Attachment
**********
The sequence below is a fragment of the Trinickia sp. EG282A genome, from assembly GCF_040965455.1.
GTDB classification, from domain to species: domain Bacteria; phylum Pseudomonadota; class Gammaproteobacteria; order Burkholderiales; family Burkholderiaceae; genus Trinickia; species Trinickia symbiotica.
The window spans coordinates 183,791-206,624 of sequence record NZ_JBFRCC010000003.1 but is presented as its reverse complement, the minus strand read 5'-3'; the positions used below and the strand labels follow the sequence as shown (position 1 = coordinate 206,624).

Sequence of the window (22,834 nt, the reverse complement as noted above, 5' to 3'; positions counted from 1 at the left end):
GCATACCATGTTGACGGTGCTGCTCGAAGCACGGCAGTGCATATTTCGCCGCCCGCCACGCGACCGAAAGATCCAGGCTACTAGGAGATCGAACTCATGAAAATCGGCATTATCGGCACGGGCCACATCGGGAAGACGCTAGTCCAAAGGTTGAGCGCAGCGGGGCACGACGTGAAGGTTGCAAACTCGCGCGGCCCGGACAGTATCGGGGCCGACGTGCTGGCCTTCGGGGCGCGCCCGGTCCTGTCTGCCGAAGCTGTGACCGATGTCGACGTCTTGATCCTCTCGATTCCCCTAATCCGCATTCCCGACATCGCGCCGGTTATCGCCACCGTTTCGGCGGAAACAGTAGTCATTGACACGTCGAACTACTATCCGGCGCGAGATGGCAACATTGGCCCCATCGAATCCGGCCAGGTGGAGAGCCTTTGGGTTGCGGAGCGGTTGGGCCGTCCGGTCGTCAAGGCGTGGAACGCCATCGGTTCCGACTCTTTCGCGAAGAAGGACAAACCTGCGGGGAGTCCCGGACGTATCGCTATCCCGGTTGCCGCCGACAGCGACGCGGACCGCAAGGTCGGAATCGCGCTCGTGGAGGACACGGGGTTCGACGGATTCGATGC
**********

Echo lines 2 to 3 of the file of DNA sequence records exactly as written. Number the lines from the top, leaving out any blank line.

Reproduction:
GTDB classification, from domain to species: domain Bacteria; phylum Pseudomonadota; class Gammaproteobacteria; order Burkholderiales; family Burkholderiaceae; genus Trinickia; species Trinickia symbiotica.
The window spans coordinates 183,791-206,624 of sequence record NZ_JBFRCC010000003.1 but is presented as its reverse complement, the minus strand read 5'-3'; the positions used below and the strand labels follow the sequence as shown (position 1 = coordinate 206,624).